I also once heard the voices telling me my parents weren’t my parents but imposters. I recall fighting with them wanting to leave the house at night not knowing where to go. I was set on leaving because the voices said the house was full of evil. I remember I struggled with my dad for a long time and they had to call hospital medics to come get me; but I eventually ended up sleeping in the house.
I remember a time like this last year walking out of my brother’s house because I heard a voice telling me to leave that it was an evil place and all the people I was surrounded by were demons.
On the other side, I remember hearing voices coming from the TV talking to me nicely and encouraging me that I am the best among the anchors and show hosts and it made me feel good. The voices made me believe I was talking to the people on the TV and that they reciprocated my thoughts and words when in actual sense I never talked out loud.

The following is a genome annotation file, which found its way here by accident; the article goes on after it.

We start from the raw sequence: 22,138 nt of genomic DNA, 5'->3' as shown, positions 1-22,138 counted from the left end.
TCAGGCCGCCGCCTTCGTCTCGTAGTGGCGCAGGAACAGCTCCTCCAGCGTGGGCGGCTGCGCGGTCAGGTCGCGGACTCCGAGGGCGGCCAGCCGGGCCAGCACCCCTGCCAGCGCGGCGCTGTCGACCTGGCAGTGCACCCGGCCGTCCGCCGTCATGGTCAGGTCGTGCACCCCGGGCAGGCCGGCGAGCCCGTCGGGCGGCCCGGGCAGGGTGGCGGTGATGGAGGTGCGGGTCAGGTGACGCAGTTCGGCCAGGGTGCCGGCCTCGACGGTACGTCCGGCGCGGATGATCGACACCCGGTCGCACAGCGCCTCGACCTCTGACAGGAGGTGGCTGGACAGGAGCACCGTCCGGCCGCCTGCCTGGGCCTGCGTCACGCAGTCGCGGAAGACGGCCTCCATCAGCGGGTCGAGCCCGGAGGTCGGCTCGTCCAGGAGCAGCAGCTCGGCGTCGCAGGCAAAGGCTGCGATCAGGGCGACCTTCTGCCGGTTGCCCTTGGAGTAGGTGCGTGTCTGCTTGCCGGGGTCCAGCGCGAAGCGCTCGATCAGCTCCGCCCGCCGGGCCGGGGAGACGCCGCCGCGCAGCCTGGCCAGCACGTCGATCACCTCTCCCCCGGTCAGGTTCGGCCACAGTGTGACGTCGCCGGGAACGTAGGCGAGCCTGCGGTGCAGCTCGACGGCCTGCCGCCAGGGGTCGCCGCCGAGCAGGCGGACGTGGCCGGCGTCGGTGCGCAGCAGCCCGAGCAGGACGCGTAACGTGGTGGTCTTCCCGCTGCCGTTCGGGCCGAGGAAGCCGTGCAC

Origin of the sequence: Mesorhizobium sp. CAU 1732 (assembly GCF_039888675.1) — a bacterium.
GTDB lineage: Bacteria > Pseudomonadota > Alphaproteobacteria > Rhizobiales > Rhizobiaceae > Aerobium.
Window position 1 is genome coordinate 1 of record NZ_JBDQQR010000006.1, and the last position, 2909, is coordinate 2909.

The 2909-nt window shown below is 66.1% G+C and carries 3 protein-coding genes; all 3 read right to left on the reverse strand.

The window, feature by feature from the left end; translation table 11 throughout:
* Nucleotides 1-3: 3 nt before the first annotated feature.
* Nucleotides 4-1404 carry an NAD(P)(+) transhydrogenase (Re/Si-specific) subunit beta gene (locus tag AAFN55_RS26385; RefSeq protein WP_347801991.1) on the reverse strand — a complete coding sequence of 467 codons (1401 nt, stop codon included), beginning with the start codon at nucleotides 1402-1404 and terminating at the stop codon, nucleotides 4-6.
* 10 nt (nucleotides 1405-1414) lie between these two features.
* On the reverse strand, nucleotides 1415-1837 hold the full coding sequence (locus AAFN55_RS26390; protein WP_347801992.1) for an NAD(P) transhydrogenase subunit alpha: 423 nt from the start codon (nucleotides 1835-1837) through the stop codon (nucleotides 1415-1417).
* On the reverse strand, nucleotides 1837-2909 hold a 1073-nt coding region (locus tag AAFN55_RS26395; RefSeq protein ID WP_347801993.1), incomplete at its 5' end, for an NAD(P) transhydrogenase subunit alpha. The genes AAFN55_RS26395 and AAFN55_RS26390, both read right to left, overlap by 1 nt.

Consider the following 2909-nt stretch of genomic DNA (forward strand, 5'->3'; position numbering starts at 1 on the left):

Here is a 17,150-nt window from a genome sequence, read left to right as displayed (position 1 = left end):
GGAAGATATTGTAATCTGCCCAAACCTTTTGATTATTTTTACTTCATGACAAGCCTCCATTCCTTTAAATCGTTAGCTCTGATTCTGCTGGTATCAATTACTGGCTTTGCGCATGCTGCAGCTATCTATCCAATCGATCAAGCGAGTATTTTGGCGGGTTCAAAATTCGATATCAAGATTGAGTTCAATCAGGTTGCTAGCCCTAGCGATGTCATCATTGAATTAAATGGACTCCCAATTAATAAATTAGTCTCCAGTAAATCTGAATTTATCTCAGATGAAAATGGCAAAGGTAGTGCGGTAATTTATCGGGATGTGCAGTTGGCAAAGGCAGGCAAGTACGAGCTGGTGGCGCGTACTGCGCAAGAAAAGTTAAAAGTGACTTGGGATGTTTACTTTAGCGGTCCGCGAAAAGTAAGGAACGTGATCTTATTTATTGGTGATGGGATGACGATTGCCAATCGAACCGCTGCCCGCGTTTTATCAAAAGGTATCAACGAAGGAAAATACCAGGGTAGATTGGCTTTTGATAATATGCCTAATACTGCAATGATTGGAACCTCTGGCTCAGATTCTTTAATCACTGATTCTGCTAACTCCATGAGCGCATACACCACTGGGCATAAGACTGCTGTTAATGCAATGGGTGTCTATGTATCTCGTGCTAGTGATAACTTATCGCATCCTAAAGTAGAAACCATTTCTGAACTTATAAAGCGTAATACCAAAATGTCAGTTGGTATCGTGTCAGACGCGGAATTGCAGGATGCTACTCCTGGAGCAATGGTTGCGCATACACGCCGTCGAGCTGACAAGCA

How do you cope on a daily basis?
I have learned that having a routine is essential; this is something I’m actively working on. It helps fight back the voices when they come. Doing my Bible devotions and prayers helps a lot too. I also listen to music and watching videos, etc. to keep me distracted.
Have you been discriminated against because of your mental condition?
Luckily, I haven’t experienced any discrimination because of my condition. Those around me understand and I am grateful for them.